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Michael Holliday: The Story Of My Life - His 59 Finest 1955-1962

RTS4330
£10.99

Details

Norman Alexander Milne (1924-1963), as “Michael Holliday” earned the epithet “Britain’s Bing Crosby”. But he was more than that; in the late 50s and early 60s he was one of the UK’s best-known and best-loved entertainers, with a warm, mellow, light baritone that oozed relaxation. Sadly, that veneer masked a tormented soul (he committed suicide at the age of 38) but, through his recorded legacy, his golden voice can still ease all cares away. Retrospective’s tribute offers 59 examples of his artistry, including all his chart successes, headed by the No.1s The Story Of My Life and Starry Eyed. Enjoyable though his pop singles were, it is to songs from his five albums that we turn for his greatest skill: delivering stylish interpretations of evergreen standards, and while many were associated with his idol and friend, Bing, Michael Holliday always has something special to give. In such beautiful songs as Berlin’s Marrying For Love, or Carmichael’s Skylark, he is quite simply unsurpassed.

Michael Holliday: The Story Of My Life - His 59 Finest 1955-1962

Reviews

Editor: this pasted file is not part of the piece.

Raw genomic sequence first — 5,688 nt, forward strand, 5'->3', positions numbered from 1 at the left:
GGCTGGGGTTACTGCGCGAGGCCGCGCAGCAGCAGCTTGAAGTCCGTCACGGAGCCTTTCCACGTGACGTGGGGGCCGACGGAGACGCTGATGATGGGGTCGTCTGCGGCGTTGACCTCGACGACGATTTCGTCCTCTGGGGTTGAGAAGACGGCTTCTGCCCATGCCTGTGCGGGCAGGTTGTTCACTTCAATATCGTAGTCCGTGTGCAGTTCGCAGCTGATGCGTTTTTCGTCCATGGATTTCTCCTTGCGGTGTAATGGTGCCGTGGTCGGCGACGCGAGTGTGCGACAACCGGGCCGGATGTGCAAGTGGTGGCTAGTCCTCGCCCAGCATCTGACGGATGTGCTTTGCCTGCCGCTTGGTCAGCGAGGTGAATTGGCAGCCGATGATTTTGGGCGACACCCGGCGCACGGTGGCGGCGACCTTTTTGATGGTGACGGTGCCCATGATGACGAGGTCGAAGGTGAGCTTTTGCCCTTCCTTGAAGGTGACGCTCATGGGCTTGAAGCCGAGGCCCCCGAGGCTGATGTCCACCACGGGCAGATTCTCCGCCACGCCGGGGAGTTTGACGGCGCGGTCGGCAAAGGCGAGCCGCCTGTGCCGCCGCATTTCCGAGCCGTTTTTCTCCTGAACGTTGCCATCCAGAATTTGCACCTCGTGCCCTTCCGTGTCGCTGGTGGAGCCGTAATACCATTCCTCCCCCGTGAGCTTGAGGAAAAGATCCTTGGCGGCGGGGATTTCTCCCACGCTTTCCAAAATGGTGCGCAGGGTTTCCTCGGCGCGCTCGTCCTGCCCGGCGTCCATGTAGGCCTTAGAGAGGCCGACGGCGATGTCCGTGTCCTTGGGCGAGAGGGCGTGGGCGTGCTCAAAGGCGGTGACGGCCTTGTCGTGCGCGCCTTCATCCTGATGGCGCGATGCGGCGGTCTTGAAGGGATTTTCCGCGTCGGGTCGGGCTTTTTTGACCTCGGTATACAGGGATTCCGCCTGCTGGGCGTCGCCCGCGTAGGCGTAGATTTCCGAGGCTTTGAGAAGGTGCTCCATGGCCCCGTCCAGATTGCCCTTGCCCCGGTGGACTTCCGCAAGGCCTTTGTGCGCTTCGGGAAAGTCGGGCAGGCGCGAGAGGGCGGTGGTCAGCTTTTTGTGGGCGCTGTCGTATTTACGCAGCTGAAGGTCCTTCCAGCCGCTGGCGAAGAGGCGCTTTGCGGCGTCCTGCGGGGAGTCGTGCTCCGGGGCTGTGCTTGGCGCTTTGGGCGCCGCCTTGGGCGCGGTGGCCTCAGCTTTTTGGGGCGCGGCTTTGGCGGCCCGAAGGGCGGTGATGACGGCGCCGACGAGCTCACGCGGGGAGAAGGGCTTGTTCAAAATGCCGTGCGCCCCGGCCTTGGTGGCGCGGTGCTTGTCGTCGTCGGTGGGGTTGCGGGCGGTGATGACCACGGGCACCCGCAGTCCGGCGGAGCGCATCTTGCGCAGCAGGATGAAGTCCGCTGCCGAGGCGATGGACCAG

The soothing baritone of Michael Holliday was a balm to the assault on the ears that so much of the music scene of the late fifties inflicted on the listener, and even more so hearing this excellent collection today. All his hits are included here with the two number ones THE STORY OF MY LIFE and STARRY EYED joined by several others. Whilst the demands of commercial success dictated the choice of many of his singles, his albums, which are amply represented here by tracks from HI, MIKE!, HOLLIDAY MIXTURE, HAPPY HOLLIDAY and TO BING, FROM MIKE, show a singer of great musical taste. His interpretations of standards like THE FOLKS WHO LIVE ON THE HILL, SKYLARK, I'LL BE SEEING YOU and MOONLIGHT BECOMES YOU bear comparison with any of the more celebrated names associated with this repertoire. Indeed, I have to conclude that Holliday was sadly underrated during his short career, not helped by his own self-deprecating, modest persona. Obviously, his avowed devotion to Bing Crosby also played a part but this collection shows that he was far from just a Crosby clone. Who knows what he might have gone on to achieve if his tragically early death in 1963 had not intervened.  Gerry Stonestreet, Music In Tune